Aside from Senator Bernie Sanders, Ben Cohen and Jerry Greenfield – aka “Ben and Jerry’s” – people normally do not associate the Green Mountain State with Jews. Although some scholars date Jewish interest in Vermont to the 1760s, when Jewish land speculators arrived, Vermont’s first synagogue, Israelite Assembly, was not established until much later, in 1867 in Poultney (about 70 miles south of Burlington). In 1873 they consecrated a Jewish cemetery, and built a second synagogue.

Around 1840, Lithuanian peddlers settled in Burlington, between the New York-Montreal trading route, finding a fresh area to sell their wares. One can still tour the “Little Jerusalem,” neighborhood in the Old North End of Burlington, the state’s largest city, which represented the mini shtetl where the Jews lived from the 1880s through the 1940s. Three Orthodox synagogues were built–the first in 1885, in addition to a communal Hebrew Free School. The community thrived through its heyday in the 1920s and staved off the ubiquitous American “melting pot” assimilation longer than most other communities. In 2012, Vermont Public Television produced a very enlightening documentary about “Little Jerusalem.”

Burlington’s tight knit Orthodox community hired very prominent rabbis, one of whom was Rabbi Yaakov Hakohen Meskin (1884-1956), a Lithuanian-trained sage who studied in the famed Yeshivat Kneseth Israel in Slabodka and became a prime disciple of Rabbi Isaac Rabinowitz of Ponevezh. He served as rabbi at Burlington’s Chaye Adam Synagogue from 1924 to 1931, after which he moved to the much larger Jewish community in the Bronx, in New York. While still in Europe, Rabbi Meskin penned the rabbinic responsa allowing the young wife of Shimon Meisner to remarry. Mr. Meisner was a passenger on the ill-fated Titanic, whose body was never recovered. Rabbi Rabinowitz agreed with his student’s decision.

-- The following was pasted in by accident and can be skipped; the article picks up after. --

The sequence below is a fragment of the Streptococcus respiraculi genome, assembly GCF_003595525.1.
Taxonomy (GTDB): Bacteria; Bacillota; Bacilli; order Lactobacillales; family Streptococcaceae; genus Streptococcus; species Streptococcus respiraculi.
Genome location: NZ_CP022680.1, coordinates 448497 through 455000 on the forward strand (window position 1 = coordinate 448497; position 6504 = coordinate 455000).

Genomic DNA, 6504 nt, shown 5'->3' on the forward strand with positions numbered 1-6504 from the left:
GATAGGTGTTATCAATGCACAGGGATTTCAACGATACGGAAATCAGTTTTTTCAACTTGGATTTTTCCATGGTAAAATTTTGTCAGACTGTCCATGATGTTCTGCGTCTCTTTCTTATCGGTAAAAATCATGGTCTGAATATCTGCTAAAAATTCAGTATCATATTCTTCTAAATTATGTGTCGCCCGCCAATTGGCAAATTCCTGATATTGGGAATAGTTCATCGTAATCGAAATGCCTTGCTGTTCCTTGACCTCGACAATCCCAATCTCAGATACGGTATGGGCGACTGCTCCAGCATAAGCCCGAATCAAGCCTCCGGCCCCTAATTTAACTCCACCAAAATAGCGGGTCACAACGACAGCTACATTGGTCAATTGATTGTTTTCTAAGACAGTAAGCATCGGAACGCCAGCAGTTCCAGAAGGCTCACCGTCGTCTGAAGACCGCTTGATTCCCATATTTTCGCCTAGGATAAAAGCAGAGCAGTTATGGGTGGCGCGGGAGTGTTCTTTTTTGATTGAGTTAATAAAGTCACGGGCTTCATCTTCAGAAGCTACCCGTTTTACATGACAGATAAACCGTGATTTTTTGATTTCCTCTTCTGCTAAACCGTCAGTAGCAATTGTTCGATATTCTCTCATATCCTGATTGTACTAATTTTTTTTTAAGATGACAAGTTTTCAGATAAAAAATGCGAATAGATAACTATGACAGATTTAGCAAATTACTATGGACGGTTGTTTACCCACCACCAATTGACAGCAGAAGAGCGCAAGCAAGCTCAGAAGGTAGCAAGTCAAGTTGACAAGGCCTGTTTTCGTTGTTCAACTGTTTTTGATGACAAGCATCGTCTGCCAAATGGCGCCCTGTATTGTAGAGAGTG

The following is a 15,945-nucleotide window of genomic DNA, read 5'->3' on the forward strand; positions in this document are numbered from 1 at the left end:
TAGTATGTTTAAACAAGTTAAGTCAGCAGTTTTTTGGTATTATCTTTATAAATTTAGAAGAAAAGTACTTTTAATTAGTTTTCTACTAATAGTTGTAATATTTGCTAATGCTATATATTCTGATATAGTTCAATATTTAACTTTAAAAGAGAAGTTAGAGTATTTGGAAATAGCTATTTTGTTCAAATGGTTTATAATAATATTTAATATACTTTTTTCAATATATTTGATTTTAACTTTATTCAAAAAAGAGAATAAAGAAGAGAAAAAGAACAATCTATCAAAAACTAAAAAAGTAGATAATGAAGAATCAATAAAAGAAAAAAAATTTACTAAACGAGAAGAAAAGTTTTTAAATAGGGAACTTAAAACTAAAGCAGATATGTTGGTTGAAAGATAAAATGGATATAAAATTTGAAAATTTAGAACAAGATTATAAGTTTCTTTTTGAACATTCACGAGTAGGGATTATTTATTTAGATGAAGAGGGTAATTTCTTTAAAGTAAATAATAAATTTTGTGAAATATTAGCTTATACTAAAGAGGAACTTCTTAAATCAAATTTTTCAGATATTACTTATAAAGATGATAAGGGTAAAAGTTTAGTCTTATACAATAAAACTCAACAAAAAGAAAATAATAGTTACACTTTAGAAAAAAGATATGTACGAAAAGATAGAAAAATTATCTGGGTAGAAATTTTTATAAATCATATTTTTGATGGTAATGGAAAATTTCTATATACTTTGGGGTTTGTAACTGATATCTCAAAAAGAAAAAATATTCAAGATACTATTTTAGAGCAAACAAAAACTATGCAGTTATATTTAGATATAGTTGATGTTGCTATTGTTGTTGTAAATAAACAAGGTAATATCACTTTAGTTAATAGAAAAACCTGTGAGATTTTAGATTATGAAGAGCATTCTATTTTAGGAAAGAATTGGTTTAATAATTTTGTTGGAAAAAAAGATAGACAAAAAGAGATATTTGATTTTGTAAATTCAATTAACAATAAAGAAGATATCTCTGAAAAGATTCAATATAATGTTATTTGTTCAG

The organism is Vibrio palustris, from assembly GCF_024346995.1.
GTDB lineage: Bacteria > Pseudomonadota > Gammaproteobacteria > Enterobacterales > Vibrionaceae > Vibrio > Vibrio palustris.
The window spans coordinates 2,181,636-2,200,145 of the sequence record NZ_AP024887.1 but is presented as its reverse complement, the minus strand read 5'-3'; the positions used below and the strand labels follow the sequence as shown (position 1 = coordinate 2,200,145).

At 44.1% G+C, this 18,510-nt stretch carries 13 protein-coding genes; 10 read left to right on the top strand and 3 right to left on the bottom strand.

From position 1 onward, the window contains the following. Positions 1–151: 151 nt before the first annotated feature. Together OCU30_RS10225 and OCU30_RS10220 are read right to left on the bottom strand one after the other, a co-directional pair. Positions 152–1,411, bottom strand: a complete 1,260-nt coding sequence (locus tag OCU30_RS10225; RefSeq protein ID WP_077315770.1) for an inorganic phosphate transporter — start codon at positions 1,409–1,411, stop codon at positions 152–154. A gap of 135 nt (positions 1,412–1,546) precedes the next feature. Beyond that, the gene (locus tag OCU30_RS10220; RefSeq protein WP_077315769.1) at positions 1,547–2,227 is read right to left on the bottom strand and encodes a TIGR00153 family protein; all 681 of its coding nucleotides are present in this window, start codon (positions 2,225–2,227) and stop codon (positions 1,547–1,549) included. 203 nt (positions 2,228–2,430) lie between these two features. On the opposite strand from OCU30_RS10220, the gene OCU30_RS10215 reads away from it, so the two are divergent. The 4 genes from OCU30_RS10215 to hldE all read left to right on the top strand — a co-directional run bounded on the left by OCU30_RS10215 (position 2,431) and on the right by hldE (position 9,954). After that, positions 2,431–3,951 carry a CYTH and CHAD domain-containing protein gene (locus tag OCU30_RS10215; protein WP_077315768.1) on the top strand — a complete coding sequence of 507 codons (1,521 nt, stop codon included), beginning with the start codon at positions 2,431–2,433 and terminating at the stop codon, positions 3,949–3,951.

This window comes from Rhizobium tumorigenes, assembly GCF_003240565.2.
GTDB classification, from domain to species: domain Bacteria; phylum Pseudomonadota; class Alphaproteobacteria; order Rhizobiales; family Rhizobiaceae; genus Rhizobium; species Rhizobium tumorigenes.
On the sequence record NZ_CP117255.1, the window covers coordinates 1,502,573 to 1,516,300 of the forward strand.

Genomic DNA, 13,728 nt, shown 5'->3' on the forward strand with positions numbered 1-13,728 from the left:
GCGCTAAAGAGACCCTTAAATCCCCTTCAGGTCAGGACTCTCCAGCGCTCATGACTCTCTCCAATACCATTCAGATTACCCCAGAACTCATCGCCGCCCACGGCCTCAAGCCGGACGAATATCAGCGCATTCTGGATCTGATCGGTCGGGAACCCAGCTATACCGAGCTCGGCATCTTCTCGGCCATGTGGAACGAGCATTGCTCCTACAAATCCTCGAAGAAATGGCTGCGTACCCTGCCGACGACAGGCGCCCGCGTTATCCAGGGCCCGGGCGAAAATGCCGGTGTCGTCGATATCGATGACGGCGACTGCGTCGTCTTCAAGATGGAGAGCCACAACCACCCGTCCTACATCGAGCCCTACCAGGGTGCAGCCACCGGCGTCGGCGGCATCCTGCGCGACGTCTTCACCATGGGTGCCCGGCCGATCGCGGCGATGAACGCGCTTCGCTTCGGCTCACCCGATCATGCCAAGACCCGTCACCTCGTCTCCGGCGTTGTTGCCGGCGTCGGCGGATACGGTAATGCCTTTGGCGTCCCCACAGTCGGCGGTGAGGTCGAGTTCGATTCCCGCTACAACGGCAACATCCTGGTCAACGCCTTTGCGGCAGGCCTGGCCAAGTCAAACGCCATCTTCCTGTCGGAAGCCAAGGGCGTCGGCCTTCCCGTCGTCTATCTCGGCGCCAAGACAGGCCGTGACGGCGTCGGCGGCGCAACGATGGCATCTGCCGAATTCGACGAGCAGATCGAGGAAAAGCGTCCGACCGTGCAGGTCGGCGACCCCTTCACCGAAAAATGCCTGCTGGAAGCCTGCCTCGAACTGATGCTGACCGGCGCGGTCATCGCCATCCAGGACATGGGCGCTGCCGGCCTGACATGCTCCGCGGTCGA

Unfortunately, signs restricting the entrance of Jews (and others) were commonly encountered around Vermont in the 1930s, 1940s and 1950s. Nevertheless, other surges of Jewish immigration occurred in the 1950s, as an IBM facility opened in Burlington. Another surge occurred in the 1960s, bringing hippies to Vermont, including the aforementioned Jewish kings of ice cream.

Today, most Jewish Vermonters do not affiliate with synagogues or organized Jewish life (Vermont is considered the least religiously affiliated state in the United States). In a state with a total population of 623,000, demographers estimate that the Jewish population of Vermont is somewhere between 5,700 and 20,000. There are currently 14 synagogues in Vermont.

The state of Vermont was admitted as the fourteenth state of the United States on March 4, 1791.

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